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Jimmy Stewart by Marc Eliot

Peter L. Winkler

One need only turn the page to be greeted with a fresh example of Eliot's ignorance of film history and technology.

Jimmy Stewart: A Biography

Publisher: Harmony Books
ISBN: 1400052211
Author: Marc Eliot
Price: $25.95
Length: 463
Formats: Hardcover
US publication date: 2006-10
UK publication date: 2006-10
Author website

Curious to see what Marc Eliot wrote about the films Stewart made with directors Anthony Mann and Otto Preminger, I read those sections of his book first and was appalled by its awfulness. Reading Eliot's book reminded me of Pauline Kael's review of the film Fahrenheit 451, in which she told how she horrified a Berkeley professor by burning a "crummy ghost-written" biography of a movie star in her fireplace.

Jimmy Stewart: A Biography is an ineptly researched and written assemblage of material from previously published sources. One need only turn the page to be greeted with a fresh example of Eliot's ignorance of film history and technology. On the technical side, he mistakenly claims that How the West Was Won was released in Cinemascope instead of Cinerama, and describes another film as being made in VistaVision and 70mm, two physically incompatible formats. Otherwise, his book is overrun with superfluous plot summaries (Vertigo's takes up eight pages), and wrong-headed analyses of Stewart's films. Further still, Eliot can't even keep his facts straight. He makes this parenthetical observation about George Stevens' film, Giant: "James Dean in his final screen performance before his sudden, early and tragic death in a car accident just prior to the film's release." James Dean died on 30 September 1955, about a week after filming his last scenes in Giant, but the film wasn't released until November of the following year. Further, Eliot states that Cary Grant retired from acting after Monkey Business (1952), only to return seven years later in Hitchcock's To Catch a Thief. In a footnote on the same page, Eliot gives Thief's release date as 1955. That's three years, not seven.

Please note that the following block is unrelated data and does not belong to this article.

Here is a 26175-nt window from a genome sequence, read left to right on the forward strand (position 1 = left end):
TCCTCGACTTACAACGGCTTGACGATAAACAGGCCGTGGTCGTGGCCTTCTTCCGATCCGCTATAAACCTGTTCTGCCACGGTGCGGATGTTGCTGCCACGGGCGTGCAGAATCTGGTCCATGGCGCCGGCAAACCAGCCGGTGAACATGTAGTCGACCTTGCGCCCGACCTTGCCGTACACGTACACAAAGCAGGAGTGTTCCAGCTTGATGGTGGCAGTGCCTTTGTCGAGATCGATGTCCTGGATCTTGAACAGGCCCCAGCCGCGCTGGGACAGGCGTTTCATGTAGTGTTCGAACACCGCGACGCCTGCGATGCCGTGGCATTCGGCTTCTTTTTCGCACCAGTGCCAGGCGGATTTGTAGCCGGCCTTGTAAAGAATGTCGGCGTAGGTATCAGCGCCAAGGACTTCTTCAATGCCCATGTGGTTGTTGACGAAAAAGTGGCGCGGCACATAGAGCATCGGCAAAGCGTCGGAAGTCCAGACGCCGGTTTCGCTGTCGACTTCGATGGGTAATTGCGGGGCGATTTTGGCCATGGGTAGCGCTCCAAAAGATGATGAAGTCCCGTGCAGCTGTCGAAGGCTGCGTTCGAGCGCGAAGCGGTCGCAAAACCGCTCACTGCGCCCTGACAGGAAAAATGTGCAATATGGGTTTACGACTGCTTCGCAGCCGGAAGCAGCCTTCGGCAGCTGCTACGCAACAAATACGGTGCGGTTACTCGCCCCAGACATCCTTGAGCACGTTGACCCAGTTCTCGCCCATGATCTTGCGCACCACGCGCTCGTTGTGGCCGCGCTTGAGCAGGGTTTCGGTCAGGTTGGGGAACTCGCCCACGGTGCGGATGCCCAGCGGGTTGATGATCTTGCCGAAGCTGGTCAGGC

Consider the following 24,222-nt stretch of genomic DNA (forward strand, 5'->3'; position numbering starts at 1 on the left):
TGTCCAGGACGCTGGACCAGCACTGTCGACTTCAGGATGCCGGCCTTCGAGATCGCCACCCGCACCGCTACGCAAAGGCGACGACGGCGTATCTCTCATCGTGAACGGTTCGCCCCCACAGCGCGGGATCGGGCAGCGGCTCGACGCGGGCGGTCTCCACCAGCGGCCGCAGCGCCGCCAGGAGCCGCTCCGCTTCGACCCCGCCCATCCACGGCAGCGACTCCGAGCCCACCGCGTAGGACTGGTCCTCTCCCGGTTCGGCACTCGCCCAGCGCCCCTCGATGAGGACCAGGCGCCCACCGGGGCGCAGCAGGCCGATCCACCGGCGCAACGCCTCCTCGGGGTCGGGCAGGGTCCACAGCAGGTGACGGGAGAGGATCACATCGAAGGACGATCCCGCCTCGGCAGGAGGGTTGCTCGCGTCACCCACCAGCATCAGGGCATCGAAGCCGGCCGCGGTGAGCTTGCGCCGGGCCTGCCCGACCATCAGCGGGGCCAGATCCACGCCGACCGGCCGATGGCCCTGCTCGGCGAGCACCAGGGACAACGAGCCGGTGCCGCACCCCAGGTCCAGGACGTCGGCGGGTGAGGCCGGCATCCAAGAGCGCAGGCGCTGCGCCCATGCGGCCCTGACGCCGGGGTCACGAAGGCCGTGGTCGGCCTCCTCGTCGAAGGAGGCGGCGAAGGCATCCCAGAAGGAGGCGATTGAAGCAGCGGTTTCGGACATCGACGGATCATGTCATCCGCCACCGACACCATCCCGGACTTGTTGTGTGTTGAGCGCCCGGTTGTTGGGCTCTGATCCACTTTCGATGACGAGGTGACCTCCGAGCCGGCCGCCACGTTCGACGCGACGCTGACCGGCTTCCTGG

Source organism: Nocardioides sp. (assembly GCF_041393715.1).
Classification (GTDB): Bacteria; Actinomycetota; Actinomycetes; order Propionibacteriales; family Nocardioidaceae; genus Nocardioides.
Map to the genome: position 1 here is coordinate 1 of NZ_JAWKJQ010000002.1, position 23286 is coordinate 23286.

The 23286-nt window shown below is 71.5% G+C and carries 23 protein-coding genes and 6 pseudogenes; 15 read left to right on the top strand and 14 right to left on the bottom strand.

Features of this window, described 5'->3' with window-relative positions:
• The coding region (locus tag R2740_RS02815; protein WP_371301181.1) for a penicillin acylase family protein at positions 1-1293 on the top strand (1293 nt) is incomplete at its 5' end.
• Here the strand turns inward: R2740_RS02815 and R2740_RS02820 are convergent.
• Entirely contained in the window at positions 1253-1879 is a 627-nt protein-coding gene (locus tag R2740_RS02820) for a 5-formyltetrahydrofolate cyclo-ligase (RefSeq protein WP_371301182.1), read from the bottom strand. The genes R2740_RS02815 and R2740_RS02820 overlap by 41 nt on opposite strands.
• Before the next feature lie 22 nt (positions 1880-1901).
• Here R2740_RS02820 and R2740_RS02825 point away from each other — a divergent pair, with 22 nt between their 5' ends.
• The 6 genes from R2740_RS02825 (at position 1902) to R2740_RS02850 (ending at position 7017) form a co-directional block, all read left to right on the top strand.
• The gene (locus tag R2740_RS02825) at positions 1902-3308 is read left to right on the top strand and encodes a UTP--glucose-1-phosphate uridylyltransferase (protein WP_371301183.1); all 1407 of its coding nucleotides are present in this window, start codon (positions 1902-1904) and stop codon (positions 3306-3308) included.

It goes on. Eliot's interprets the first and best of Stewart's films with Anthony Mann, Winchester '73, as an Oedipal saga. After all, says Eliot, the prized rifle of the film's title is a phallic symbol. But Winchester '73 centers on Stewart's character avenging his father's murder and the theft of his rifle, both the doing of his brother. It's not about a son's struggle to displace his father and sexually possess his mother. Eliot mysteriously concludes that The Man Who Shot Liberty Valance (1962) is John Ford's statement about Hollywood, though he doesn't explain how. Then he claims that Ford's film was a rebuke to Cecil B. DeMille's fervid anti-Communism, which Eliot says was embodied in DeMille's Biblical epics of the '50s. Rebukes were rather beside the point in 1962, since DeMille died in January 1959.

Ford had already famously rebuked DeMille at a heated meeting of the Directors Guild in 1950 when DeMille advocated requiring guild members to sign loyalty oaths. Ford stood up and said, "I make Westerns. I don't think there is anyone in the room who knows more about what the American public wants than Cecil B. De Mille. In that respect I admire him." Then, looking at De Mille, Ford said, "But I don't like you, C.B. I don't like what you stand for and I don't like what you've been saying here tonight."